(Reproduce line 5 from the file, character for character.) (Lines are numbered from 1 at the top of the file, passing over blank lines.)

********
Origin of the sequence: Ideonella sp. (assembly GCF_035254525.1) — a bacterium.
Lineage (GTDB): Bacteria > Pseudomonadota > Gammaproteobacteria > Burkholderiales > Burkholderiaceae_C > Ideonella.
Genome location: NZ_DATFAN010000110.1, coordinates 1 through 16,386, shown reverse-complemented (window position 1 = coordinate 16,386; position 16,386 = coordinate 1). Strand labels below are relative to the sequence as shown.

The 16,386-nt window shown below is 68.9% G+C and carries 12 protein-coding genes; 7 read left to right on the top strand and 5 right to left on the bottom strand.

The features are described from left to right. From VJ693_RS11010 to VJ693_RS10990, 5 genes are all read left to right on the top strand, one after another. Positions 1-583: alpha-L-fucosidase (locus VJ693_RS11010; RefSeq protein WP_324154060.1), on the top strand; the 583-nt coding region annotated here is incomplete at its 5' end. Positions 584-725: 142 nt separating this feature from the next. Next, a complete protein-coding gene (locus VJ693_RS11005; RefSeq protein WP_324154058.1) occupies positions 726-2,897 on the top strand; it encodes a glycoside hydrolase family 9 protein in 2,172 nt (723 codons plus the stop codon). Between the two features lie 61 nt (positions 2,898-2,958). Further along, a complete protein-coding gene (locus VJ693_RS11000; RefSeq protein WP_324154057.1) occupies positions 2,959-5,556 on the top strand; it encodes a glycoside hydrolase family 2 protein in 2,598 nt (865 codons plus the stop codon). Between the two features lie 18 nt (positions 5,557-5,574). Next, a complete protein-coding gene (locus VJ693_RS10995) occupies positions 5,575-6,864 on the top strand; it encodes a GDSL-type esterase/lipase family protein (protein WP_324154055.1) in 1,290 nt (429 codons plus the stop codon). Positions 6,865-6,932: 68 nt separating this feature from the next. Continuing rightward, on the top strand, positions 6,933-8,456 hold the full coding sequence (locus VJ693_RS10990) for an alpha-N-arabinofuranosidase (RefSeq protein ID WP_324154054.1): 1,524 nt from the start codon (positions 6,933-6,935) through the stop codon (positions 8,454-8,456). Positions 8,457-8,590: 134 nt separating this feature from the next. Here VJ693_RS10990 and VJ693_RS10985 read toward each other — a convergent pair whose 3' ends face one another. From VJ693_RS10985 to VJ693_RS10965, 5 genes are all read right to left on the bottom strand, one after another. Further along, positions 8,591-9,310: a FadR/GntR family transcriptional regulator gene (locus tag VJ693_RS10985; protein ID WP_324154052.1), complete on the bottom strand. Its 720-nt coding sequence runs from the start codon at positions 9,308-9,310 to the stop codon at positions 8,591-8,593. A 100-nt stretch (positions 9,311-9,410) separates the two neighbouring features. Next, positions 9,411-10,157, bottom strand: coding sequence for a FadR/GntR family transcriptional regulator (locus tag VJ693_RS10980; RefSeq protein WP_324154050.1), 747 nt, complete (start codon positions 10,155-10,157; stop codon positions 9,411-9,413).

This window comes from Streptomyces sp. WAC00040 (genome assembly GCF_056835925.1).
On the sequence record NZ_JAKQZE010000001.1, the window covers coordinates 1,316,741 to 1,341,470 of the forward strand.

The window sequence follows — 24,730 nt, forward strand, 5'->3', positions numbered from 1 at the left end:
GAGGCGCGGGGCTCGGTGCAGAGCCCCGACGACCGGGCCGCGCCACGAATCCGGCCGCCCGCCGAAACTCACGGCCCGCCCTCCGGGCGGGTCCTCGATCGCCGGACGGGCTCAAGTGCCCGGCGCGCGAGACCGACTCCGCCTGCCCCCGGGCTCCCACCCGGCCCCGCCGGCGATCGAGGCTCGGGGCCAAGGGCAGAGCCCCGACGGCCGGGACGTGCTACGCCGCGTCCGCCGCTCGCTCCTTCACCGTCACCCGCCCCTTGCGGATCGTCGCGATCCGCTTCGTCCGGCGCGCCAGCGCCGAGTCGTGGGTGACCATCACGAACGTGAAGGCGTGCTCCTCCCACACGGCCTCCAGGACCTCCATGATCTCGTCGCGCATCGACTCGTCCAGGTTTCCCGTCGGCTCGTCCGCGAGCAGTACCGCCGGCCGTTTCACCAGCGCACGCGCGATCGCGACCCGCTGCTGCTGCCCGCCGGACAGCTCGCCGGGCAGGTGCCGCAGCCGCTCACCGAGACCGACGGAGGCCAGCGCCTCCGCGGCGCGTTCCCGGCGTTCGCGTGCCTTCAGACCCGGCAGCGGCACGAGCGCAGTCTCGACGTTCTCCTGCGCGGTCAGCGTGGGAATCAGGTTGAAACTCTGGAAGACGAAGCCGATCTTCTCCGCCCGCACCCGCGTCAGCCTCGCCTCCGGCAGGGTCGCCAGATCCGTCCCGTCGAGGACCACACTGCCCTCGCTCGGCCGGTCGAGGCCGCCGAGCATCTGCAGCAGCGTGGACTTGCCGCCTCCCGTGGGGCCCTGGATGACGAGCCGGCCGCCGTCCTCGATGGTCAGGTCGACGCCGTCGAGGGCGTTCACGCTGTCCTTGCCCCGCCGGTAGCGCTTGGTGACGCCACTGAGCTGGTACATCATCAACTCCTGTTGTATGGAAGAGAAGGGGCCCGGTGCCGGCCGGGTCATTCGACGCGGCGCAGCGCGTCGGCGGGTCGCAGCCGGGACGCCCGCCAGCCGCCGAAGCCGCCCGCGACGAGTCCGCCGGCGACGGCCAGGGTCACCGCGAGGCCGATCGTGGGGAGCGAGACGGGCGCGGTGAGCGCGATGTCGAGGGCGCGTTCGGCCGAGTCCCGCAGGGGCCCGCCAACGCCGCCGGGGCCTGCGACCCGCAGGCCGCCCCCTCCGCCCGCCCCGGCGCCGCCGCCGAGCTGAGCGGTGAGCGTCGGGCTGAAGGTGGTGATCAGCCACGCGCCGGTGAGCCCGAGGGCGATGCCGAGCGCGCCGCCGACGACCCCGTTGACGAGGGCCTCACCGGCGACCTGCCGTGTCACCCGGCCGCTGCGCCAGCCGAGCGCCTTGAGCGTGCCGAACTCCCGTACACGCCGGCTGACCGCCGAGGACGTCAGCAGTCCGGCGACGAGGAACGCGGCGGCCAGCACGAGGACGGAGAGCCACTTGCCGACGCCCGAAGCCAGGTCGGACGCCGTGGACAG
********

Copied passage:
The features are described from left to right. From VJ693_RS11010 to VJ693_RS10990, 5 genes are all read left to right on the top strand, one after another. Positions 1-583: alpha-L-fucosidase (locus VJ693_RS11010; RefSeq protein WP_324154060.1), on the top strand; the 583-nt coding region annotated here is incomplete at its 5' end. Positions 584-725: 142 nt separating this feature from the next. Next, a complete protein-coding gene (locus VJ693_RS11005; RefSeq protein WP_324154058.1) occupies positions 726-2,897 on the top strand; it encodes a glycoside hydrolase family 9 protein in 2,172 nt (723 codons plus the stop codon). Between the two features lie 61 nt (positions 2,898-2,958). Further along, a complete protein-coding gene (locus VJ693_RS11000; RefSeq protein WP_324154057.1) occupies positions 2,959-5,556 on the top strand; it encodes a glycoside hydrolase family 2 protein in 2,598 nt (865 codons plus the stop codon). Between the two features lie 18 nt (positions 5,557-5,574). Next, a complete protein-coding gene (locus VJ693_RS10995) occupies positions 5,575-6,864 on the top strand; it encodes a GDSL-type esterase/lipase family protein (protein WP_324154055.1) in 1,290 nt (429 codons plus the stop codon). Positions 6,865-6,932: 68 nt separating this feature from the next. Continuing rightward, on the top strand, positions 6,933-8,456 hold the full coding sequence (locus VJ693_RS10990) for an alpha-N-arabinofuranosidase (RefSeq protein ID WP_324154054.1): 1,524 nt from the start codon (positions 6,933-6,935) through the stop codon (positions 8,454-8,456). Positions 8,457-8,590: 134 nt separating this feature from the next. Here VJ693_RS10990 and VJ693_RS10985 read toward each other — a convergent pair whose 3' ends face one another. From VJ693_RS10985 to VJ693_RS10965, 5 genes are all read right to left on the bottom strand, one after another. Further along, positions 8,591-9,310: a FadR/GntR family transcriptional regulator gene (locus tag VJ693_RS10985; protein ID WP_324154052.1), complete on the bottom strand. Its 720-nt coding sequence runs from the start codon at positions 9,308-9,310 to the stop codon at positions 8,591-8,593. A 100-nt stretch (positions 9,311-9,410) separates the two neighbouring features. Next, positions 9,411-10,157, bottom strand: coding sequence for a FadR/GntR family transcriptional regulator (locus tag VJ693_RS10980; RefSeq protein WP_324154050.1), 747 nt, complete (start codon positions 10,155-10,157; stop codon positions 9,411-9,413).